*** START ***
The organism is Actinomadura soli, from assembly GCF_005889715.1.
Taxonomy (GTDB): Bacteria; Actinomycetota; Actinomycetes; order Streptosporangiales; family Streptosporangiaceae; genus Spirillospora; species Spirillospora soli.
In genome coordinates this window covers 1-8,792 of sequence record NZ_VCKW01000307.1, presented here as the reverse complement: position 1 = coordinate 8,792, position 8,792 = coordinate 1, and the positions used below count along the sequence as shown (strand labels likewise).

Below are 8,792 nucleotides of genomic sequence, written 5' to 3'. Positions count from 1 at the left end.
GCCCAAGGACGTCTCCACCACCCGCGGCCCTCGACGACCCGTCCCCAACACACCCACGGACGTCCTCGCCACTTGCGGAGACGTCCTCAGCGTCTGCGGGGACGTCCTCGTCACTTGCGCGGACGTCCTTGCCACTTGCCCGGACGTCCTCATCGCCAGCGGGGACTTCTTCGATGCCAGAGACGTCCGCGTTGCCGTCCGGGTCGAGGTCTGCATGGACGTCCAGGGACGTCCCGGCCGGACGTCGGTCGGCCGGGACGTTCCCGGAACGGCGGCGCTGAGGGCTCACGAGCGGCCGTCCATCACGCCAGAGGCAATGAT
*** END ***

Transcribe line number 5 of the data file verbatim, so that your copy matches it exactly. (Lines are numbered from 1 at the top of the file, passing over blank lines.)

GCCCAAGGACGTCTCCACCACCCGCGGCCCTCGACGACCCGTCCCCAACACACCCACGGACGTCCTCGCCACTTGCGGAGACGTCCTCAGCGTCTGCGGGGACGTCCTCGTCACTTGCGCGGACGTCCTTGCCACTTGCCCGGACGTCCTCATCGCCAGCGGGGACTTCTTCGATGCCAGAGACGTCCGCGTTGCCGTCCGGGTCGAGGTCTGCATGGACGTCCAGGGACGTCCCGGCCGGACGTCGGTCGGCCGGGACGTTCCCGGAACGGCGGCGCTGAGGGCTCACGAGCGGCCGTCCATCACGCCAGAGGCAATGAT